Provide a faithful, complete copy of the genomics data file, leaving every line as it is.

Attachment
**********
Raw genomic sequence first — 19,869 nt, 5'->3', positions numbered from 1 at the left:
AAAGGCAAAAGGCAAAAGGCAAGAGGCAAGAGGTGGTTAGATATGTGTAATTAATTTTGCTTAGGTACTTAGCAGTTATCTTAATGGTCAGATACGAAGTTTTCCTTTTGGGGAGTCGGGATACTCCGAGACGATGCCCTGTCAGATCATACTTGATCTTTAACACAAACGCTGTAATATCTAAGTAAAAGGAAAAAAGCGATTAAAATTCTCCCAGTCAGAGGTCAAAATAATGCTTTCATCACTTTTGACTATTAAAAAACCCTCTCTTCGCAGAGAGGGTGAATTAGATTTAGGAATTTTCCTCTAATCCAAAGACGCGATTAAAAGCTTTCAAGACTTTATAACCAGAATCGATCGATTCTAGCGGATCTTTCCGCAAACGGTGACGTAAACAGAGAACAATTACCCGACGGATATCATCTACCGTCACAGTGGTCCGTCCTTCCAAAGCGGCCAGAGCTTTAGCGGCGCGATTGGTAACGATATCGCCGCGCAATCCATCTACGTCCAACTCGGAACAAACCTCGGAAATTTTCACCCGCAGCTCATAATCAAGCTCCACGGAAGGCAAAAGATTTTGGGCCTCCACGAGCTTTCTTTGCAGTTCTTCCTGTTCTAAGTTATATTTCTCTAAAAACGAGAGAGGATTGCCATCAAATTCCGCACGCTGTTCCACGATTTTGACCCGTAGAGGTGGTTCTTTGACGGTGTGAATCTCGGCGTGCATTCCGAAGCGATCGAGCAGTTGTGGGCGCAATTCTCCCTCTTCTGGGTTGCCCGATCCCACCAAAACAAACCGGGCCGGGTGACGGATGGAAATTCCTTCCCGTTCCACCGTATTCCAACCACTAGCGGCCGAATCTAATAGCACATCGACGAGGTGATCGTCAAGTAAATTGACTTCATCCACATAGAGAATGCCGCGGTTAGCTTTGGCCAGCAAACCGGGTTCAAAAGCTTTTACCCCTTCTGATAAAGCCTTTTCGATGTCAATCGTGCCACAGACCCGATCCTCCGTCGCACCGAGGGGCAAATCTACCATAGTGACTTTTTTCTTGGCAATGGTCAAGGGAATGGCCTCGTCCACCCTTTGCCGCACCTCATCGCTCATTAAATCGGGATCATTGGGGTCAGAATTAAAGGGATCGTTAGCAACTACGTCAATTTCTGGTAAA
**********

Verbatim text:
Raw genomic sequence first — 19,869 nt, 5'->3', positions numbered from 1 at the left:
AAAGGCAAAAGGCAAAAGGCAAGAGGCAAGAGGTGGTTAGATATGTGTAATTAATTTTGCTTAGGTACTTAGCAGTTATCTTAATGGTCAGATACGAAGTTTTCCTTTTGGGGAGTCGGGATACTCCGAGACGATGCCCTGTCAGATCATACTTGATCTTTAACACAAACGCTGTAATATCTAAGTAAAAGGAAAAAAGCGATTAAAATTCTCCCAGTCAGAGGTCAAAATAATGCTTTCATCACTTTTGACTATTAAAAAACCCTCTCTTCGCAGAGAGGGTGAATTAGATTTAGGAATTTTCCTCTAATCCAAAGACGCGATTAAAAGCTTTCAAGACTTTATAACCAGAATCGATCGATTCTAGCGGATCTTTCCGCAAACGGTGACGTAAACAGAGAACAATTACCCGACGGATATCATCTACCGTCACAGTGGTCCGTCCTTCCAAAGCGGCCAGAGCTTTAGCGGCGCGATTGGTAACGATATCGCCGCGCAATCCATCTACGTCCAACTCGGAACAAACCTCGGAAATTTTCACCCGCAGCTCATAATCAAGCTCCACGGAAGGCAAAAGATTTTGGGCCTCCACGAGCTTTCTTTGCAGTTCTTCCTGTTCTAAGTTATATTTCTCTAAAAACGAGAGAGGATTGCCATCAAATTCCGCACGCTGTTCCACGATTTTGACCCGTAGAGGTGGTTCTTTGACGGTGTGAATCTCGGCGTGCATTCCGAAGCGATCGAGCAGTTGTGGGCGCAATTCTCCCTCTTCTGGGTTGCCCGATCCCACCAAAACAAACCGGGCCGGGTGACGGATGGAAATTCCTTCCCGTTCCACCGTATTCCAACCACTAGCGGCCGAATCTAATAGCACATCGACGAGGTGATCGTCAAGTAAATTGACTTCATCCACATAGAGAATGCCGCGGTTAGCTTTGGCCAGCAAACCGGGTTCAAAAGCTTTTACCCCTTCTGATAAAGCCTTTTCGATGTCAATCGTGCCACAGACCCGATCCTCCGTCGCACCGAGGGGCAAATCTACCATAGTGACTTTTTTCTTGGCAATGGTCAAGGGAATGGCCTCGTCCACCCTTTGCCGCACCTCATCGCTCATTAAATCGGGATCATTGGGGTCAGAATTAAAGGGATCGTTAGCAACTACGTCAATTTCTGGTAAA